WP199 We’re not here to skewer anyone: Face-work in video- based teacher learning
Vedder-Weiss, Segal & Lefstein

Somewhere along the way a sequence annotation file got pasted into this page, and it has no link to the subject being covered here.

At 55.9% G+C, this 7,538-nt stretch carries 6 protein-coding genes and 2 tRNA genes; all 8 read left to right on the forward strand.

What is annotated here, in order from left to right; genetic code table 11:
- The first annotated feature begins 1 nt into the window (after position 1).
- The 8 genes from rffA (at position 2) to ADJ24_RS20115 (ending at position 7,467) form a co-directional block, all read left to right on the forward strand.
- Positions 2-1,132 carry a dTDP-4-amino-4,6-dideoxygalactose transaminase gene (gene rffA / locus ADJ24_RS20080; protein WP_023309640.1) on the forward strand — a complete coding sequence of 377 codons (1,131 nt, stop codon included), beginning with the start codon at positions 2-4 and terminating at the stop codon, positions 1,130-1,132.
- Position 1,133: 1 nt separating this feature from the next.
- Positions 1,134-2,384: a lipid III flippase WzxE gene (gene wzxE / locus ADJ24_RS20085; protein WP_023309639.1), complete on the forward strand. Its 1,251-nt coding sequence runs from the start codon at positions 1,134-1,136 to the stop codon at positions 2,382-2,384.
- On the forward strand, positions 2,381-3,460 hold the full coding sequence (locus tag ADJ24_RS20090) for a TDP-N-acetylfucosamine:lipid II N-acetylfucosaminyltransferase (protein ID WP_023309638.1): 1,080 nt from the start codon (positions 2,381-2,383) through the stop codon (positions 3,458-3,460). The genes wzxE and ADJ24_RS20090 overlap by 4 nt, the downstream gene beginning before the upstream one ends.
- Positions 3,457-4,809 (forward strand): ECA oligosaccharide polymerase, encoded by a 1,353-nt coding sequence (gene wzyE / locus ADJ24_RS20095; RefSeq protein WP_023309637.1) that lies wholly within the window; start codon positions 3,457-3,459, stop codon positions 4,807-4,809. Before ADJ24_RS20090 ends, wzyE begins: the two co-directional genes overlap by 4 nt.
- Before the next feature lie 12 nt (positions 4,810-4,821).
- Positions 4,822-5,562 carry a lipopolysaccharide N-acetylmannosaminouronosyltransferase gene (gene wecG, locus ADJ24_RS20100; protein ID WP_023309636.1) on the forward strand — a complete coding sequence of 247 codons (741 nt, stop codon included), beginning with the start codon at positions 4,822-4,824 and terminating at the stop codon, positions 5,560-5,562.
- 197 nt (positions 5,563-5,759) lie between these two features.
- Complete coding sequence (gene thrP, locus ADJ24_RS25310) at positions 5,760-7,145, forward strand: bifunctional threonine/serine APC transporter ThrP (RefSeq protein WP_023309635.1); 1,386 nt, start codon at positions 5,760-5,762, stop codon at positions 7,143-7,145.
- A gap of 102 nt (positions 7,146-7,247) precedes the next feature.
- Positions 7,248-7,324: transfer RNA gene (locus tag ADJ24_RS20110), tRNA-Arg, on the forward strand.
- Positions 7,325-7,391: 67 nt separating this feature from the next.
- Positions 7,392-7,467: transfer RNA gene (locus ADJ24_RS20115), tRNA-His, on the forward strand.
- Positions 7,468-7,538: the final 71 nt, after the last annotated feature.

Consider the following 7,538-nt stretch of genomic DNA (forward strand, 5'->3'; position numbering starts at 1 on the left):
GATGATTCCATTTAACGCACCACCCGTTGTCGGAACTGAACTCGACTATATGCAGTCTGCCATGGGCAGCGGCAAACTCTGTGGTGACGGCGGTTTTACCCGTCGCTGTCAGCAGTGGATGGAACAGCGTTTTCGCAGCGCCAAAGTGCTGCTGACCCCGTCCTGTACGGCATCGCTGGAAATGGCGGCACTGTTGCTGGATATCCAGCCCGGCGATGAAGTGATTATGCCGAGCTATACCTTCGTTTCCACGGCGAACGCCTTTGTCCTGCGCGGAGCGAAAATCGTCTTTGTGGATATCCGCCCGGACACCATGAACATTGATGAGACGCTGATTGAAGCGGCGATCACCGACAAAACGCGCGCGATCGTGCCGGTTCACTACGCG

Video-based teacher professional development offers great promise, but also poses some significant ? and heretofore relatively unexplored ? risks. Teachers typically teach alone, behind closed doors.? Adhering to norms of privacy and noninterference, they rarely share with one another problems of practice. Moreover, when they are called upon to discuss classroom events, they seldom have access to concrete representations on which to ground their discussion. One exception is video-based professional learning, in which teachers collaboratively analyze a colleague’s filmed lesson. On account of this advantage, among others, video-based professional development has generated much interest and enthusiasm in the past couple of decades. In particular, video-based learning has potential to integrate key elements of effective teacher learning: exploring theory in relation to concrete problems of practice; cultivating collaborative critical discussions; and making classroom practice public.? However, video-based learning involves a risk – the risk of hurting one’s own or a colleague?s public image, or face (Goffman, 1955/1967). Face threat may undermine teachers’ openness towards the sharing of problems of practice. On the other hand, extensive face-work, which prevents or mitigates such threat, may constrain critical discussion and impede learning.? To what extent do teachers in video-based discussions orient towards face threats and engage in face work? How do they manage face concerns, and what are the implications of their face work for their professional learning?? While numerous studies have acknowledged the importance of face issues in teacher video-based learning, to our knowledge no study has specifically focused on the issue. This article addresses this gap, by investigating the implications of face threat and its management on teacher professional video-based learning in 16 case studies of video-based discussions in 6 school-based teacher teams.